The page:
Elfath became a registered referee in Texas South in 2006 and began in the Academy two years later. In just three years, Elfath has officiated more than 100 games and was quickly identified within the Academy for his efforts.
“The Development Academy has tremendously helped me move along and be exposed to different teams and higher levels of professionalism,” said Elfath. “You also get close to the U.S. Soccer referee program and learn from their philosophies and leaders.”
“I began with the local Development Academy games and then went to the Showcase in Dallas. I was involved with the inaugural program and showcase. I listened to the idea and the approach they had, so I went to other showcases, which put me in the playoffs and then Finals Week after my third year.”
Elfath attended two Winter Showcases with the Academy in 2008 and 2009 where staff from the national team and national assessors had the access and opportunity to watch. Because of his previous performance in the Development Academy Playoffs, Elfath was invited to officiate the 2010 Development Academy Finals Week, an honor only 16 referees receive. Elfath was the referee for the U-15/16 championship game and the fourth official for the U-17/18 final.
Because of his impressive performance, Elfath quickly rose on the referee grade scale, now as a Grade 3, and was then integrated into MLS. He received his first assignment when he refereed a scrimmage on Jan. 29, 2011, in Houston, Texas. He then refereed an exhibition game on Feb. 2 between the Houston Dynamo and FC Dallas. He also went on to referee three more preseason games. During the regular season, Elfath has been the fourth official for two games and refereed a MLS Open Cup play-in game on April 6 between Sporting Kansas City and the Houston Dynamo.
“All the credit goes to the mentoring program and the education from U.S. Soccer at the local level in the South Texas organization that I was a part of, and also at the national level when we go to the tournaments and learn from the staff that accompanies the showcases,” said Elfath. “There is also the dedication on my part.”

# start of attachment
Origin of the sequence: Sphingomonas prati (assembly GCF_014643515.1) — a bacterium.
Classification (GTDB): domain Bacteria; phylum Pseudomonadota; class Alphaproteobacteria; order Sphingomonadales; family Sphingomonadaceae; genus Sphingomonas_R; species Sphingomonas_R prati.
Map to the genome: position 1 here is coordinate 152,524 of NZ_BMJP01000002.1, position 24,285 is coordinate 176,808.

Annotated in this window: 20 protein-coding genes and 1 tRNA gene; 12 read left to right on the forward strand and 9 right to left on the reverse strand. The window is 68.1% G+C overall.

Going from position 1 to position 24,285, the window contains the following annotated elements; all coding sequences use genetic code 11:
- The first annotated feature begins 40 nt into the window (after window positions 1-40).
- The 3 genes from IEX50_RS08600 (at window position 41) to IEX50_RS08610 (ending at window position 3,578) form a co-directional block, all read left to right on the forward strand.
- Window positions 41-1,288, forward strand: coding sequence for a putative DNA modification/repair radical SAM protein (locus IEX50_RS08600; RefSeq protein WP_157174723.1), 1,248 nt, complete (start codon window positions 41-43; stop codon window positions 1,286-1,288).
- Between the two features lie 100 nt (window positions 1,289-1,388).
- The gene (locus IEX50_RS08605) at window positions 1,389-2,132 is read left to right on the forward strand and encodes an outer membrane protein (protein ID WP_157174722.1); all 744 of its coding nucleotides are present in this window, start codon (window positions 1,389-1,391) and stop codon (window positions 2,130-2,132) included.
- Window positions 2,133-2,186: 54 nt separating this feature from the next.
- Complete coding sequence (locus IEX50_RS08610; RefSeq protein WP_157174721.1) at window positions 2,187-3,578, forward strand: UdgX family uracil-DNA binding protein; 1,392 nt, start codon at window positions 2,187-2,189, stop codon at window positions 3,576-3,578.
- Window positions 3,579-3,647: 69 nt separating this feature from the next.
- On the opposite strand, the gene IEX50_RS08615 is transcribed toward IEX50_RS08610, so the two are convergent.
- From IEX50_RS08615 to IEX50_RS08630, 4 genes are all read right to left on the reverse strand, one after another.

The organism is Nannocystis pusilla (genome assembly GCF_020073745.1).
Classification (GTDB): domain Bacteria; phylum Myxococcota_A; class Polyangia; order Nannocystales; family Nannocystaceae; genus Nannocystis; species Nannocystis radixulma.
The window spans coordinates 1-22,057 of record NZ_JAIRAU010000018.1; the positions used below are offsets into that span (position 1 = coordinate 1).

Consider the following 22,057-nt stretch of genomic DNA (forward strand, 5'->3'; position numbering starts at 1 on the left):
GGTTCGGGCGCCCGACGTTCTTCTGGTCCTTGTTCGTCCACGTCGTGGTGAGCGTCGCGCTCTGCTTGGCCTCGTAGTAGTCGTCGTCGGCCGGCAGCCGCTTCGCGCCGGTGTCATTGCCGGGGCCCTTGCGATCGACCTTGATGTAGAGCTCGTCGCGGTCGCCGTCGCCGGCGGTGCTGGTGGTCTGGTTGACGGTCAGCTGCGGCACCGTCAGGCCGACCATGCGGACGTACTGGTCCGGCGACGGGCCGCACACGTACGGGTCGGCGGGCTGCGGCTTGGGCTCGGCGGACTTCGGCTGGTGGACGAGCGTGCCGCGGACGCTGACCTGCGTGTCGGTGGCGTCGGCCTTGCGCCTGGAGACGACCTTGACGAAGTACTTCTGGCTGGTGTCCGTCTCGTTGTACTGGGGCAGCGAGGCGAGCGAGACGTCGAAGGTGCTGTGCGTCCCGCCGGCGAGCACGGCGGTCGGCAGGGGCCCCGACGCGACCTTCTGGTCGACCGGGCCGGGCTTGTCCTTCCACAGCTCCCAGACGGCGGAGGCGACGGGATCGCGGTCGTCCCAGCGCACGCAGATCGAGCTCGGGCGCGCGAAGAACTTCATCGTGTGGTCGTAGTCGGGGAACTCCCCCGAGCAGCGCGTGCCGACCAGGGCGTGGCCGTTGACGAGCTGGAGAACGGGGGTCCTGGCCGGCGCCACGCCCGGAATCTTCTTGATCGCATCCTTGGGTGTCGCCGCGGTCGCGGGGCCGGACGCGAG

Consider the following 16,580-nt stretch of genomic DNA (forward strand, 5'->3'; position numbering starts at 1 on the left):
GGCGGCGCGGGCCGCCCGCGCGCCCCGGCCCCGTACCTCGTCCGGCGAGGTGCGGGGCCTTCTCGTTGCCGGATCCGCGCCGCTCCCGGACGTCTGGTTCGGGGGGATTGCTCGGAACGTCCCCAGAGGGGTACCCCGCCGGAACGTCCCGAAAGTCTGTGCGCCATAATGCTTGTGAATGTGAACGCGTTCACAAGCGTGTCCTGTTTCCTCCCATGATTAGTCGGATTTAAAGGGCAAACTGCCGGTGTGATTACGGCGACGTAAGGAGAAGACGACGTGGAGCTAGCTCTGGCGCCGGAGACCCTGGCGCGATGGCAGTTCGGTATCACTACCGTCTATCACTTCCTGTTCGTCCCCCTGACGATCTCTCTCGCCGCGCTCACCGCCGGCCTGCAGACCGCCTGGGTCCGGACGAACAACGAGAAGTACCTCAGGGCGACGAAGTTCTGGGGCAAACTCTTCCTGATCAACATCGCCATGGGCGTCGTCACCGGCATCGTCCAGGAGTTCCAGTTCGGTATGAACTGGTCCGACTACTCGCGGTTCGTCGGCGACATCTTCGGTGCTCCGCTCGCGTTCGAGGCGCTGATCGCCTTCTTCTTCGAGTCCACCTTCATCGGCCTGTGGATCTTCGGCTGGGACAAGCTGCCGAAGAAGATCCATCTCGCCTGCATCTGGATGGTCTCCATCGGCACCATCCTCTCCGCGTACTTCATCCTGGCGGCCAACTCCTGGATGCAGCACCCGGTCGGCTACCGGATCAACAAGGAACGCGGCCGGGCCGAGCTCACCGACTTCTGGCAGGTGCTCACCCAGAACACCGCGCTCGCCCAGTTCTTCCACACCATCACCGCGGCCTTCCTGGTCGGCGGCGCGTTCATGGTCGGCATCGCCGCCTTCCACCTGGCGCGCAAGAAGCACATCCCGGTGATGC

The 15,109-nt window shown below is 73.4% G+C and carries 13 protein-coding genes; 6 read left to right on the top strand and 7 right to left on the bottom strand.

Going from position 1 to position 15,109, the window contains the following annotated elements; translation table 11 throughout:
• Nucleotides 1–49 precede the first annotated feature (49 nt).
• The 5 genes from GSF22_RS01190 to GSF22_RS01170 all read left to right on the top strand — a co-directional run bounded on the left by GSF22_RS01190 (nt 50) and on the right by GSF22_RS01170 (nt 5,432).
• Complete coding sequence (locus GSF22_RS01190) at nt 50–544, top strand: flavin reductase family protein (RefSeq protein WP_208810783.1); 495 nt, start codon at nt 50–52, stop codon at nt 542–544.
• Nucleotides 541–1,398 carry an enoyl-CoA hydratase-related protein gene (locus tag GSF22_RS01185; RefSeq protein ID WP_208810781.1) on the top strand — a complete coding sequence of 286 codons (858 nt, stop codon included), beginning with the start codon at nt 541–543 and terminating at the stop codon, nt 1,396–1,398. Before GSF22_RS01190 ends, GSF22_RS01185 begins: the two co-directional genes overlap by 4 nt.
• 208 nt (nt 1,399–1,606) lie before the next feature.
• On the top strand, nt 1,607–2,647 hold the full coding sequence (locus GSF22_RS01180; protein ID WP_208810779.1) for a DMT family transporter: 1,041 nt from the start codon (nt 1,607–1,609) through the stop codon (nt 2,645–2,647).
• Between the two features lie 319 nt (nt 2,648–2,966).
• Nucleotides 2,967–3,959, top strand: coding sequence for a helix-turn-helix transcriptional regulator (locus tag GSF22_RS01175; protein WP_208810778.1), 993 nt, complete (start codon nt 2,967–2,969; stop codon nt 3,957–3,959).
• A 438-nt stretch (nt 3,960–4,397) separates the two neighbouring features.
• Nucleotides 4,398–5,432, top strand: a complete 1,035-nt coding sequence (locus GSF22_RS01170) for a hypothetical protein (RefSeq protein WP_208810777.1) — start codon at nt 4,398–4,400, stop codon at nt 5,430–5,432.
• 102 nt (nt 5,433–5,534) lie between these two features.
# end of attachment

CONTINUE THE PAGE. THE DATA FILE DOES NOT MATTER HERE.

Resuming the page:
Elfath was then honored with the invitation from U.S. Soccer to participate in the Lisbon International Tournament with the U-18 Men’s National Team where on May 25, he officiated the Portugal vs. Finland game. The thrilling 2-1 Portugal win marked the most advanced and competitive match that Elfath has officiated in his career.
“It was an honor to represent U.S. Soccer referees in Portugal,” said Elfath. “I officiated the opener for the host country and the game went well. I had the opportunity to work with referees from Portugal, Holland and Finland. The Portuguese Football Federation recognized my performance with a plaque and a medal.”
Don Wilbur is Elfath’s coach mentor after the two first met two years ago in the Armed Forces Tournament. They spent the week together getting to know each other, and through this bonding experience, Elfath asked Wilbur to be his coach mentor.
“What Ismail is doing with his games is getting visibility, and with a coach mentor, he will get credibility,” said Wilbur. “We will talk about his strong points and what weak points he needs to master to get to the next level. It is really key to have someone to talk to because the coach mentors have already been through it. I can help raise the valleys and lower the peaks so there’s a fine adjustment for him to move on.”
The U.S. Soccer Referee Department is confident in the long-term success of the Development Academy. While the number of U.S. officials in FIFA is currently decreasing due to a lack of experienced professional referees, this next generation of referees will be well-equipped and easily identifiable to fill those roles.